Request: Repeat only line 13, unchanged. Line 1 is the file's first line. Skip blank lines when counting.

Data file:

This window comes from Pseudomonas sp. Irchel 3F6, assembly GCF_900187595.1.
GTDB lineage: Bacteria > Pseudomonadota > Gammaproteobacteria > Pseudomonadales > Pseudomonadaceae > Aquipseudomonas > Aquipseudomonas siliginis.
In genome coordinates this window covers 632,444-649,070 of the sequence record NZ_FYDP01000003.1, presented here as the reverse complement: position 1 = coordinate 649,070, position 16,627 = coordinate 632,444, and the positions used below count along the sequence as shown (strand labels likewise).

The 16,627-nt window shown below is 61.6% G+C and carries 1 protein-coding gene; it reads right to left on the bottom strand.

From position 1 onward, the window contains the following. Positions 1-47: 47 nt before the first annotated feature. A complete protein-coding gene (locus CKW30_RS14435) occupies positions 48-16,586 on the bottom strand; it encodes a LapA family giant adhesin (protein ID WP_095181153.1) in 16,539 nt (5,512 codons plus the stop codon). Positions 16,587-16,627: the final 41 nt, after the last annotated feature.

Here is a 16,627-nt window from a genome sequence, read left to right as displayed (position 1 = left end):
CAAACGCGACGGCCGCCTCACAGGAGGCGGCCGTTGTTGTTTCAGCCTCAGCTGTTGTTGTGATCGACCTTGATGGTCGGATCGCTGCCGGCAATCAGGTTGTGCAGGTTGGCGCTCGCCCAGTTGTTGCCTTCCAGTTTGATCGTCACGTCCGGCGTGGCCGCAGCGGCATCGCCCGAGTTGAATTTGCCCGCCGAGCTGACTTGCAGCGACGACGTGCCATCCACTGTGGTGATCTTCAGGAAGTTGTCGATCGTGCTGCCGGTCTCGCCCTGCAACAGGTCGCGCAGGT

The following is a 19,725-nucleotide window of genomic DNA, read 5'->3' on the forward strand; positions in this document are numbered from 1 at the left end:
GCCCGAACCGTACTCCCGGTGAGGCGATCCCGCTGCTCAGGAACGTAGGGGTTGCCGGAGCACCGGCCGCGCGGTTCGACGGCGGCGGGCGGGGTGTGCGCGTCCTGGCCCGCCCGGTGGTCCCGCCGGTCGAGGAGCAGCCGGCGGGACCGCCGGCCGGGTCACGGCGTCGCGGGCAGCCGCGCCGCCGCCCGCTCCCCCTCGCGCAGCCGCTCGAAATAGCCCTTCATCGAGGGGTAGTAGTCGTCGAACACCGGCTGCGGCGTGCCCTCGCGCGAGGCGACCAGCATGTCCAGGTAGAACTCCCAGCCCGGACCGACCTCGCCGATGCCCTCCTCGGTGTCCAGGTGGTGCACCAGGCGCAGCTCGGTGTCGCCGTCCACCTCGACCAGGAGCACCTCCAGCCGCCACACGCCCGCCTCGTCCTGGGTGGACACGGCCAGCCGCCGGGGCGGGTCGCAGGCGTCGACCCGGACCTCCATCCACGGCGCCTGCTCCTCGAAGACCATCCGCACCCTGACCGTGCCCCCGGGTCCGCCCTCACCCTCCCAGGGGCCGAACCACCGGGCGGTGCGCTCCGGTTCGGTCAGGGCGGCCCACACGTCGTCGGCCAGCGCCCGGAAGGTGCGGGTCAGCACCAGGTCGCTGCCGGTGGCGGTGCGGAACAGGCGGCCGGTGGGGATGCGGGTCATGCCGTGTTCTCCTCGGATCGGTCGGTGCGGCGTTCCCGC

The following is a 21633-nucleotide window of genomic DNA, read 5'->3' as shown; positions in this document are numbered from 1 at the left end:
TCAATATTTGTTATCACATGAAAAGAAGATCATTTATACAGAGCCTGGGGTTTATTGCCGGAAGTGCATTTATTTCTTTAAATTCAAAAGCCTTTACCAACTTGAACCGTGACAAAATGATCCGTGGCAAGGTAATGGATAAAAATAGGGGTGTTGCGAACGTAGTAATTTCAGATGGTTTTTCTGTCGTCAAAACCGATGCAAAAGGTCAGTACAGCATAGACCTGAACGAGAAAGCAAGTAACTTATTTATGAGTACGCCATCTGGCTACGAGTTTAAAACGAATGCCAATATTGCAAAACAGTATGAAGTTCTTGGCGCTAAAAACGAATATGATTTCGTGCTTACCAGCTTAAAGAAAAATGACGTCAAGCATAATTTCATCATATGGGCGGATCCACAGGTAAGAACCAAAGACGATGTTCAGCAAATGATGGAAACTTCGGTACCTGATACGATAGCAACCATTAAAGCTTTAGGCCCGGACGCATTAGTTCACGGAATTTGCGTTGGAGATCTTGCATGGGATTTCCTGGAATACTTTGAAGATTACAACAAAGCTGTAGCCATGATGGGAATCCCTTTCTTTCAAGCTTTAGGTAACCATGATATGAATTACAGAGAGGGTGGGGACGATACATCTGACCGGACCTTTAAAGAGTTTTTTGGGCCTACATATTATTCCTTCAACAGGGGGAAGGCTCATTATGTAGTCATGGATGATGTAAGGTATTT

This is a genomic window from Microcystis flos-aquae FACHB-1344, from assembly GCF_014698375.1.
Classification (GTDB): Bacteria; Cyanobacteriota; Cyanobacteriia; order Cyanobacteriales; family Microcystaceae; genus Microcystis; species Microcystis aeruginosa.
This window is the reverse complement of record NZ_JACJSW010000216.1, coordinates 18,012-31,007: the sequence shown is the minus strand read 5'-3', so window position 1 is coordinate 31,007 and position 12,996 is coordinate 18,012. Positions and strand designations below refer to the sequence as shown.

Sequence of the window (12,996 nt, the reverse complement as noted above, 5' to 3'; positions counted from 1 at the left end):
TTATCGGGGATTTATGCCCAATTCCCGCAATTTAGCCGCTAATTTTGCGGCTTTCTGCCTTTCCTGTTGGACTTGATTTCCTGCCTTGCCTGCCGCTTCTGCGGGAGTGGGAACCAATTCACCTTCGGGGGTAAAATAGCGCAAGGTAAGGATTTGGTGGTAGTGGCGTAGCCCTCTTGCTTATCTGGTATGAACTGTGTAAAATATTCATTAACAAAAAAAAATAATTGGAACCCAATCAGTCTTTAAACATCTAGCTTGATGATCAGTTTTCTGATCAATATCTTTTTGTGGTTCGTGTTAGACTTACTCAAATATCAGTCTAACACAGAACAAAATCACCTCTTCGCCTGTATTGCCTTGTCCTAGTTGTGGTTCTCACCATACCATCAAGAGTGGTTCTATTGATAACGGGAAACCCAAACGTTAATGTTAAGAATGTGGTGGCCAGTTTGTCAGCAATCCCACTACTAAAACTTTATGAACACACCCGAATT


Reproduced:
Classification (GTDB): Bacteria; Cyanobacteriota; Cyanobacteriia; order Cyanobacteriales; family Microcystaceae; genus Microcystis; species Microcystis aeruginosa.